Finally, we tested whether amounts of the age-related pigment lipofuscin correlated with remaining lifespan in middle-aged worms. Lipofuscin is composed of a set of fluorescent breakdown products that accumulate in the gut with age (Figure S1) [3], [8]. Previous studies have shown that lipofuscin levels correlate with remaining lifespan; specifically, in a chronologically old population, there is a small amount of worms that can barely move (Class C), and these worms have high levels of lipofucsin and short remaining lifetimes [9]. We tested whether lipofucsin autofluorescence correlates with remaining lifespan in middle-aged worms (day 9), before overt signs of aging appear. We found no correlation between lipofucsin levels and remaining lifespan (Table 1).

Molecular and environmental sources of lifespan variability

There are many potential sources that could lead to variable abundance of sod-3 between worms, including sources that are intrinsic (variable activity of transcription factors at the sod-3 promoter) or extrinsic (variable effects from the environment). To begin to characterize the types of mechanisms that could be responsible for the correlation between variable lifespan and variable sod-3 expression, we examined whether expression of two different sod-3 reporters fluctuated either together or independently in individual worms from a synchronous population. We created a transgenic line expressing sod-3::GFP and sod-3::mCherry, and compared the fluorescence intensity of GFP and mCherry in individual worms. There was a high degree of correlation (r = 0.87) between sod-3 expression from the GFP and mCherry reporters (Figure 2). This indicates that variability in sod-3 expression is caused by a mechanism that is variable from worm to worm, but has similar effects on both reporter genes within an individual worm.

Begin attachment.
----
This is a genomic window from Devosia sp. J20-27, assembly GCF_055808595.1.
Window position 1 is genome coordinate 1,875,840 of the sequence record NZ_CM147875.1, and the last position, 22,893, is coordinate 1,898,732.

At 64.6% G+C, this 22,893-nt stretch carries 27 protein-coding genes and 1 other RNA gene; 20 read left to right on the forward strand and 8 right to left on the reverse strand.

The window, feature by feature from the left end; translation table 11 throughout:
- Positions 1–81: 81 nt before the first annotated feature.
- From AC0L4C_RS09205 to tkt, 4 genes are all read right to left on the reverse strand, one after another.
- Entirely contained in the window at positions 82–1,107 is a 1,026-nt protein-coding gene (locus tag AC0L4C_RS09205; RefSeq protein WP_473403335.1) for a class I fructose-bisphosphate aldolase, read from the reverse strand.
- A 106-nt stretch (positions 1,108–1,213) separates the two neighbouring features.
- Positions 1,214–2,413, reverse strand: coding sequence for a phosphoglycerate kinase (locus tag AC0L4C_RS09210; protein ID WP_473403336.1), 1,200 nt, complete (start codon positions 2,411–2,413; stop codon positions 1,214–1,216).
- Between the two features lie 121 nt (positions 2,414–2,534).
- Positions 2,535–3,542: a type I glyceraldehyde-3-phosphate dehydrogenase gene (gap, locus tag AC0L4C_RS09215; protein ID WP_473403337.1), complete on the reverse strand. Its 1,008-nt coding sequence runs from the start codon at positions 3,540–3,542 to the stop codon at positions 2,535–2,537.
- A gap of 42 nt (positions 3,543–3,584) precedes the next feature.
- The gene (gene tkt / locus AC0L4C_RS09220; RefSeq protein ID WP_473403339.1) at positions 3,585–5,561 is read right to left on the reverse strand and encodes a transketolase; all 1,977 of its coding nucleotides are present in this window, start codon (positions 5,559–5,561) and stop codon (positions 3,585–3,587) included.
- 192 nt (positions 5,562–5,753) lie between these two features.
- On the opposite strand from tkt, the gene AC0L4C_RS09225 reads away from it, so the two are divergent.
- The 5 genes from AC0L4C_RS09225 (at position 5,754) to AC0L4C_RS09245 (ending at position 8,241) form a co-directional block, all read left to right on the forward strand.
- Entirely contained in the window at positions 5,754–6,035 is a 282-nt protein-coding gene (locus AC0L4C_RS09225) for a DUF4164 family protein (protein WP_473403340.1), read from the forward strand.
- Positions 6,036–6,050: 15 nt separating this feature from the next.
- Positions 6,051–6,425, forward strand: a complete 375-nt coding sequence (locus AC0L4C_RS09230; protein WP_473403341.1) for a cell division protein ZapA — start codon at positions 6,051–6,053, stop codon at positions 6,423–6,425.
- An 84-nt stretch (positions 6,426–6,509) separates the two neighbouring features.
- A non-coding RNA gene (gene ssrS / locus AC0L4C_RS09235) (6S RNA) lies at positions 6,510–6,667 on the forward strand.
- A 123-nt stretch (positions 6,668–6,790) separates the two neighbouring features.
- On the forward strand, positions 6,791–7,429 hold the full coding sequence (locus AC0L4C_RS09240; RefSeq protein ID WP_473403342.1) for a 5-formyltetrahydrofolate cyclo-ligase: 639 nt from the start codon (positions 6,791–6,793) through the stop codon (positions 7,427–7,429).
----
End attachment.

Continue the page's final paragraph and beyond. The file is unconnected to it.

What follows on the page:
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Figure 2. Correlation of sod-3::GFP and sod-3::mCherry reporter expression.

(A–C), Shown are GFP and mCherry images of the anterior portion of adult hermaphrodites at day 8 of adulthood. The individual worms show high (A), medium (B), and low (C) abundance of GFP and mCherry. (D) Scatterplot comparing sod-3 GFP and mCherry expression for 8 day old worms. Each dot represents expression from an individual worm. Data are from 80 sod-3::mCherry/extrachromosomal sod-3::GFP individuals. Correlation between relative levels of GFP and mCherry expression is r = 0.87.

doi:10.1371/journal.pgen.1002047.g002

We tested several environmental factors that could vary between worms and be responsible for fluctuation in expression of sod-3 and stochasticity in lifespan.

One possibility is that variability in individual lifespan might result from differences in feeding on bacteria provided as food on the culture plate, which could lead to heterogeneity in caloric restriction. However, sod-3::GFP fluorescence from worms grown on plates with an even lawn of E. coli correlated with remaining lifespan as well or better than that of worms grown on plates on which the supply of E. coli was restricted to one small spot (Figure 3A and 3C), indicating that heterogeneity in caloric restriction does not contribute to the link between variability in sod-3 expression and lifespan.